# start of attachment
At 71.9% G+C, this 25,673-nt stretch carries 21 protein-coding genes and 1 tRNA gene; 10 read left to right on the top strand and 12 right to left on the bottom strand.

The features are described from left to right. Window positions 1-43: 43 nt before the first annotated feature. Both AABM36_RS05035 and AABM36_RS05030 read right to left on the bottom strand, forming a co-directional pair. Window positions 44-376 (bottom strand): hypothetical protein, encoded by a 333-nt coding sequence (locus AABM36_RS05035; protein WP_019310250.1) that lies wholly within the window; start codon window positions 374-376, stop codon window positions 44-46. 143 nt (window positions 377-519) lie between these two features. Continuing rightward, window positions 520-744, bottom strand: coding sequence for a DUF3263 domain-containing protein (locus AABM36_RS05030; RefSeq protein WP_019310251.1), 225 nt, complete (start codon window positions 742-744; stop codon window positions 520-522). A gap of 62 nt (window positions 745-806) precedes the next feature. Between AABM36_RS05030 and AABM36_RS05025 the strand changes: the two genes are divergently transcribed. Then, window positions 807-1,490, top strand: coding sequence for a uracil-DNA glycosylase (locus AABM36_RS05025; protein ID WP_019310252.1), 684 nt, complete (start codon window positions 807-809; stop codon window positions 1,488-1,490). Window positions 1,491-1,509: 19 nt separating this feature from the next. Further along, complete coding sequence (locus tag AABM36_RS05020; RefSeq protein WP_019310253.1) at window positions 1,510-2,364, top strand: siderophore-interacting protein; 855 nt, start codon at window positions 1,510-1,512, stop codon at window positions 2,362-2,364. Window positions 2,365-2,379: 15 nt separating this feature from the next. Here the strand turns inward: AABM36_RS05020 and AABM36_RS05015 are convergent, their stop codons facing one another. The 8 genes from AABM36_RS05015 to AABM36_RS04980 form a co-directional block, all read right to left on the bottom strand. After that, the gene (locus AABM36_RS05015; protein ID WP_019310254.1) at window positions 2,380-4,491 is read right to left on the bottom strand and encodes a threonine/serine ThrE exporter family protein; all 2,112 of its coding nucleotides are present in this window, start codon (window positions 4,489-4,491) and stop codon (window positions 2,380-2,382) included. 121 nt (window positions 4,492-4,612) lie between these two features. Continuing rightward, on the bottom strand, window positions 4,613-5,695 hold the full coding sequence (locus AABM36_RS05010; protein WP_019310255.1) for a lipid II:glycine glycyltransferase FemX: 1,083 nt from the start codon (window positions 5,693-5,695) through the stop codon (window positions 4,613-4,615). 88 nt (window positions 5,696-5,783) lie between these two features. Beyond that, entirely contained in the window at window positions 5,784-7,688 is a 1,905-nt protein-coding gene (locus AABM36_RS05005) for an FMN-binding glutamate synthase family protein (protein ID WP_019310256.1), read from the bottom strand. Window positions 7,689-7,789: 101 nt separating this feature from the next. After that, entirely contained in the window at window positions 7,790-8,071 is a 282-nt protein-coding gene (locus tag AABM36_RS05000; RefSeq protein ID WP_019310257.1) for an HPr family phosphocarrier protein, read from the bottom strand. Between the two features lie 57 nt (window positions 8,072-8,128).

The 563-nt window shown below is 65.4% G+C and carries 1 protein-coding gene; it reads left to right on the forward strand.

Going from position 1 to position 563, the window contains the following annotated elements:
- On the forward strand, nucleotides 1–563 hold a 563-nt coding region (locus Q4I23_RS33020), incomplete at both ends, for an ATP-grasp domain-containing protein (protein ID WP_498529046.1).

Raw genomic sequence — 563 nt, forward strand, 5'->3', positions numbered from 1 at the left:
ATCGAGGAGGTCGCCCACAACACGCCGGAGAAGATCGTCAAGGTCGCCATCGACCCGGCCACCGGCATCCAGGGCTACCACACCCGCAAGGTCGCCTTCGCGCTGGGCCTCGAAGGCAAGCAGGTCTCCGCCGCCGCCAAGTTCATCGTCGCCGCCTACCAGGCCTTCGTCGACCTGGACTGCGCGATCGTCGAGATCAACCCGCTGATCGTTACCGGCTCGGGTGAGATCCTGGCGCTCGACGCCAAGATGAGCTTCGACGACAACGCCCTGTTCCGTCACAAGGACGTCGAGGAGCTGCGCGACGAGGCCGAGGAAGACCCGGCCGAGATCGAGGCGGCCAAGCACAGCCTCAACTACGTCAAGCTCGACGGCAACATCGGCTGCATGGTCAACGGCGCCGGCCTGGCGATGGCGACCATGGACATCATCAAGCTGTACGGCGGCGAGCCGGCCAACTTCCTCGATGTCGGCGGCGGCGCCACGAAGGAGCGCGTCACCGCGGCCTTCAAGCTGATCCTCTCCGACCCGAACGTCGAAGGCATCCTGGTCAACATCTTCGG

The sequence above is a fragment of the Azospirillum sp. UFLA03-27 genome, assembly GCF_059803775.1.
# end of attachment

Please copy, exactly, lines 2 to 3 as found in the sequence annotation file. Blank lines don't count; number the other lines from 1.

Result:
The features are described from left to right. Window positions 1-43: 43 nt before the first annotated feature. Both AABM36_RS05035 and AABM36_RS05030 read right to left on the bottom strand, forming a co-directional pair. Window positions 44-376 (bottom strand): hypothetical protein, encoded by a 333-nt coding sequence (locus AABM36_RS05035; protein WP_019310250.1) that lies wholly within the window; start codon window positions 374-376, stop codon window positions 44-46. 143 nt (window positions 377-519) lie between these two features. Continuing rightward, window positions 520-744, bottom strand: coding sequence for a DUF3263 domain-containing protein (locus AABM36_RS05030; RefSeq protein WP_019310251.1), 225 nt, complete (start codon window positions 742-744; stop codon window positions 520-522). A gap of 62 nt (window positions 745-806) precedes the next feature. Between AABM36_RS05030 and AABM36_RS05025 the strand changes: the two genes are divergently transcribed. Then, window positions 807-1,490, top strand: coding sequence for a uracil-DNA glycosylase (locus AABM36_RS05025; protein ID WP_019310252.1), 684 nt, complete (start codon window positions 807-809; stop codon window positions 1,488-1,490). Window positions 1,491-1,509: 19 nt separating this feature from the next. Further along, complete coding sequence (locus tag AABM36_RS05020; RefSeq protein WP_019310253.1) at window positions 1,510-2,364, top strand: siderophore-interacting protein; 855 nt, start codon at window positions 1,510-1,512, stop codon at window positions 2,362-2,364. Window positions 2,365-2,379: 15 nt separating this feature from the next. Here the strand turns inward: AABM36_RS05020 and AABM36_RS05015 are convergent, their stop codons facing one another. The 8 genes from AABM36_RS05015 to AABM36_RS04980 form a co-directional block, all read right to left on the bottom strand. After that, the gene (locus AABM36_RS05015; protein ID WP_019310254.1) at window positions 2,380-4,491 is read right to left on the bottom strand and encodes a threonine/serine ThrE exporter family protein; all 2,112 of its coding nucleotides are present in this window, start codon (window positions 4,489-4,491) and stop codon (window positions 2,380-2,382) included. 121 nt (window positions 4,492-4,612) lie between these two features. Continuing rightward, on the bottom strand, window positions 4,613-5,695 hold the full coding sequence (locus AABM36_RS05010; protein WP_019310255.1) for a lipid II:glycine glycyltransferase FemX: 1,083 nt from the start codon (window positions 5,693-5,695) through the stop codon (window positions 4,613-4,615). 88 nt (window positions 5,696-5,783) lie between these two features. Beyond that, entirely contained in the window at window positions 5,784-7,688 is a 1,905-nt protein-coding gene (locus AABM36_RS05005) for an FMN-binding glutamate synthase family protein (protein ID WP_019310256.1), read from the bottom strand. Window positions 7,689-7,789: 101 nt separating this feature from the next. After that, entirely contained in the window at window positions 7,790-8,071 is a 282-nt protein-coding gene (locus tag AABM36_RS05000; RefSeq protein ID WP_019310257.1) for an HPr family phosphocarrier protein, read from the bottom strand. Between the two features lie 57 nt (window positions 8,072-8,128).

The 563-nt window shown below is 65.4% G+C and carries 1 protein-coding gene; it reads left to right on the forward strand.